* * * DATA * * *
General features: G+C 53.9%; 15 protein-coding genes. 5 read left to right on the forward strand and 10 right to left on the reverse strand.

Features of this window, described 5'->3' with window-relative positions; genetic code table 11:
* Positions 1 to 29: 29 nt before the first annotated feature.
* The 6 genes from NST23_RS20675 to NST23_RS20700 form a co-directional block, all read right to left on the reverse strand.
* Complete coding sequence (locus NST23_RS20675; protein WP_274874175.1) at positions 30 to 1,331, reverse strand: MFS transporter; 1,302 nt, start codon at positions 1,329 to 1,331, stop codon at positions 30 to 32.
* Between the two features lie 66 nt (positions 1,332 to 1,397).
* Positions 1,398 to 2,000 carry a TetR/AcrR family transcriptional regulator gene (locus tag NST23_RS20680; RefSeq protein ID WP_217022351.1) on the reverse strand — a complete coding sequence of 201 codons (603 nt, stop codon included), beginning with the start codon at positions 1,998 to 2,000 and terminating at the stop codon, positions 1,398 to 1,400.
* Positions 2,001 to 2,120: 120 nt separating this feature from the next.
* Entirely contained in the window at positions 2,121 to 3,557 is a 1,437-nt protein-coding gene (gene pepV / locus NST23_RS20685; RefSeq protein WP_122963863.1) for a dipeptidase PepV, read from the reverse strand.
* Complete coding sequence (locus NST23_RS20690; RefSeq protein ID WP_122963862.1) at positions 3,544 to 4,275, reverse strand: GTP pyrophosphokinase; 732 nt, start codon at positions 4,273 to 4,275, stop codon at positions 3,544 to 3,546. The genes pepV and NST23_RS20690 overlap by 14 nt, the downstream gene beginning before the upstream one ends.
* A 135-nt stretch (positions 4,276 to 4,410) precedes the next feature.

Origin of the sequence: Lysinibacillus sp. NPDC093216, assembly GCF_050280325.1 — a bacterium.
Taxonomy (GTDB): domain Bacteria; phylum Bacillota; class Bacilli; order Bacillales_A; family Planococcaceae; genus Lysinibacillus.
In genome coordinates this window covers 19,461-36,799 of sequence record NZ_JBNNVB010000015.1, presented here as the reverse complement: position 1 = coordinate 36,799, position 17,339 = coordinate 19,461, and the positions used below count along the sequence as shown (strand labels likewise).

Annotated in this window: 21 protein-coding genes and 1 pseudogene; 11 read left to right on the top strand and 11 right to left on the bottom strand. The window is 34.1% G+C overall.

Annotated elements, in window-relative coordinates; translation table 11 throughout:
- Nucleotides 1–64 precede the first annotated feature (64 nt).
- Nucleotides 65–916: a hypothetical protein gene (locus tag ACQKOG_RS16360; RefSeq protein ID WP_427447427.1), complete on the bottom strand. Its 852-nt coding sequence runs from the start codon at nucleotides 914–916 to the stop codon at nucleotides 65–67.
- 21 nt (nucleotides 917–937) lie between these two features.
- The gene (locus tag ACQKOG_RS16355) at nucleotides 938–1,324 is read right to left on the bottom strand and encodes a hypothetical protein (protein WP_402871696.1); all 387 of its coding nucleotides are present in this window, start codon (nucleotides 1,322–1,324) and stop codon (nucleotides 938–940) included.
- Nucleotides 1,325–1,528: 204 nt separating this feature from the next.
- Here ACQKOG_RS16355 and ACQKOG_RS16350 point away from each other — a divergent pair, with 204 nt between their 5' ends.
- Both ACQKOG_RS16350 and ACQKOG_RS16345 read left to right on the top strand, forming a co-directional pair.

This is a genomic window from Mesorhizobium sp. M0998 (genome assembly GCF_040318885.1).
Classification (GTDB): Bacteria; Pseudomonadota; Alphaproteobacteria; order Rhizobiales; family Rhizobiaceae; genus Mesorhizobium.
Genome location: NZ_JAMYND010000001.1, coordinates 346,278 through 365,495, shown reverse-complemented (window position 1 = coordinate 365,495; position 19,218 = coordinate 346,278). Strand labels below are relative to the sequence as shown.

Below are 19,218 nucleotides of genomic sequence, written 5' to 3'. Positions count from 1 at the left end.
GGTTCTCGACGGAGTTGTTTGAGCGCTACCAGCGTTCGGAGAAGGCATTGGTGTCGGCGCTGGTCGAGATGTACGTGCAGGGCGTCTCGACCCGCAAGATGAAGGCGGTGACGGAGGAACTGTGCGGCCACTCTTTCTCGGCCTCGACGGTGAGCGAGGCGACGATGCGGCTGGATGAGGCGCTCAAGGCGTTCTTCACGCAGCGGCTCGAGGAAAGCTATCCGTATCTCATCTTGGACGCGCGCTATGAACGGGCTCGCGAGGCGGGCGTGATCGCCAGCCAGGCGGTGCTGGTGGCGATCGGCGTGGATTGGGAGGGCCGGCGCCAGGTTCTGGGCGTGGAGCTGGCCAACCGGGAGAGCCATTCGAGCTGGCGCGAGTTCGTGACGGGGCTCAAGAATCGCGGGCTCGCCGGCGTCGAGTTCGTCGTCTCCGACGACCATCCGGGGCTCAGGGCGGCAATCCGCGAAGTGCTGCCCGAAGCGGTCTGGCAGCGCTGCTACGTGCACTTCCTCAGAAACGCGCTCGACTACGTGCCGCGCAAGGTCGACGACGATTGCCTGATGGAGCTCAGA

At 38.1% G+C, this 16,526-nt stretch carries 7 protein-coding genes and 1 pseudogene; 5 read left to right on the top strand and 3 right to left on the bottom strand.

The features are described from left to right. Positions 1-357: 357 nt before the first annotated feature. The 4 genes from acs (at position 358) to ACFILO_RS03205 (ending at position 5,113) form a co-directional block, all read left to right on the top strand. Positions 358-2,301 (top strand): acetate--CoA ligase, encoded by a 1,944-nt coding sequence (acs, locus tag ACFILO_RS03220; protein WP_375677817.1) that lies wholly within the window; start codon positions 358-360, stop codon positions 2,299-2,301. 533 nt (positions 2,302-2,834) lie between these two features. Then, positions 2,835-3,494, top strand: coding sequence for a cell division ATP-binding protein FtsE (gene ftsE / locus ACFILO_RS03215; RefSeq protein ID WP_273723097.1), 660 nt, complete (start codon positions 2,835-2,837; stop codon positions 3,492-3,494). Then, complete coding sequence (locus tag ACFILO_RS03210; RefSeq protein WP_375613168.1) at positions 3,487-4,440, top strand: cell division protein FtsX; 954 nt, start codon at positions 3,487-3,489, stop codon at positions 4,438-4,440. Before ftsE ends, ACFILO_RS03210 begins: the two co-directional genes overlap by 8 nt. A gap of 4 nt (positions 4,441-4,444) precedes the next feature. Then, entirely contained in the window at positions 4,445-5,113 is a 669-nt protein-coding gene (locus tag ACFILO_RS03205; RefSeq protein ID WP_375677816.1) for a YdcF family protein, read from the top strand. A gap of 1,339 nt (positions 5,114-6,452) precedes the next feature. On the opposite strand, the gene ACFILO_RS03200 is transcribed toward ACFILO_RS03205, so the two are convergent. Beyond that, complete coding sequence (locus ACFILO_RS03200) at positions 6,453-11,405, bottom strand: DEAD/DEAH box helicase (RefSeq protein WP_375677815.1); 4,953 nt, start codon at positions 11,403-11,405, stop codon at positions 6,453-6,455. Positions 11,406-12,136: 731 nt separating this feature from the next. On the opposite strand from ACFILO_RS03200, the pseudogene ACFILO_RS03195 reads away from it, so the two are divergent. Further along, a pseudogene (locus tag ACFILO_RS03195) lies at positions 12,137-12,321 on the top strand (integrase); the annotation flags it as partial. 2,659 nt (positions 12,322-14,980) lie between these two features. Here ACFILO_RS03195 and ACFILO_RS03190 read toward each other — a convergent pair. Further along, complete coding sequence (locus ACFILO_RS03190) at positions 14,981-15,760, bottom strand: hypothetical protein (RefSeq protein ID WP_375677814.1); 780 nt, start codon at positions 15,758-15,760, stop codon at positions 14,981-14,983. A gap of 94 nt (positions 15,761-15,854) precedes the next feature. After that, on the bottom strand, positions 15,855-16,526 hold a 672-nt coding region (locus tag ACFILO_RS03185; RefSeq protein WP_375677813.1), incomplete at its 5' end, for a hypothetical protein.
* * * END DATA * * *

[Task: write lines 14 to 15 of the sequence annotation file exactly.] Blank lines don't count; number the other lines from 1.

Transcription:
In genome coordinates this window covers 19,461-36,799 of sequence record NZ_JBNNVB010000015.1, presented here as the reverse complement: position 1 = coordinate 36,799, position 17,339 = coordinate 19,461, and the positions used below count along the sequence as shown (strand labels likewise).

Annotated in this window: 21 protein-coding genes and 1 pseudogene; 11 read left to right on the top strand and 11 right to left on the bottom strand. The window is 34.1% G+C overall.